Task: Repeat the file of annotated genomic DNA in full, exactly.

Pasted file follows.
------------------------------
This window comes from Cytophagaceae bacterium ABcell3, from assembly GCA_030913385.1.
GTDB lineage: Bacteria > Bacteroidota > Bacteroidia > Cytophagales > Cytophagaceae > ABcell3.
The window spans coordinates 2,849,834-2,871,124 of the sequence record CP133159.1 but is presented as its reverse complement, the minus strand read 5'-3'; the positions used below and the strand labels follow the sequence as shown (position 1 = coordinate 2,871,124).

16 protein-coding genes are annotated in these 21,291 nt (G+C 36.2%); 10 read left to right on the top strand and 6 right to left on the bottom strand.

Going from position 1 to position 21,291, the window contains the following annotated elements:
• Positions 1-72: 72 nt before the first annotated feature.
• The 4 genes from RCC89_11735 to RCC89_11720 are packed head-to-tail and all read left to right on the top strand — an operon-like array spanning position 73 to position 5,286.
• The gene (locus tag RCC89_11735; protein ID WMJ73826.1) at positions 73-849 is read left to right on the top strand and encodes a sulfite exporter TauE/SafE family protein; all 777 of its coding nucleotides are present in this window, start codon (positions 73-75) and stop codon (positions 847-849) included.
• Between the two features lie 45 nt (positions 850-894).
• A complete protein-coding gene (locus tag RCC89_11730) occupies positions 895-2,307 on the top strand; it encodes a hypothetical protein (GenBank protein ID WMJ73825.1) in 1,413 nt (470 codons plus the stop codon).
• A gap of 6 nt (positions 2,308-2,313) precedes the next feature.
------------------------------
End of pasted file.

This window comes from Cytophagaceae bacterium ABcell3, from assembly GCA_030913385.1.
GTDB lineage: Bacteria > Bacteroidota > Bacteroidia > Cytophagales > Cytophagaceae > ABcell3.
The window spans coordinates 2,849,834-2,871,124 of the sequence record CP133159.1 but is presented as its reverse complement, the minus strand read 5'-3'; the positions used below and the strand labels follow the sequence as shown (position 1 = coordinate 2,871,124).

16 protein-coding genes are annotated in these 21,291 nt (G+C 36.2%); 10 read left to right on the top strand and 6 right to left on the bottom strand.

Going from position 1 to position 21,291, the window contains the following annotated elements:
• Positions 1-72: 72 nt before the first annotated feature.
• The 4 genes from RCC89_11735 to RCC89_11720 are packed head-to-tail and all read left to right on the top strand — an operon-like array spanning position 73 to position 5,286.
• The gene (locus tag RCC89_11735; protein ID WMJ73826.1) at positions 73-849 is read left to right on the top strand and encodes a sulfite exporter TauE/SafE family protein; all 777 of its coding nucleotides are present in this window, start codon (positions 73-75) and stop codon (positions 847-849) included.
• Between the two features lie 45 nt (positions 850-894).
• A complete protein-coding gene (locus tag RCC89_11730) occupies positions 895-2,307 on the top strand; it encodes a hypothetical protein (GenBank protein ID WMJ73825.1) in 1,413 nt (470 codons plus the stop codon).
• A gap of 6 nt (positions 2,308-2,313) precedes the next feature.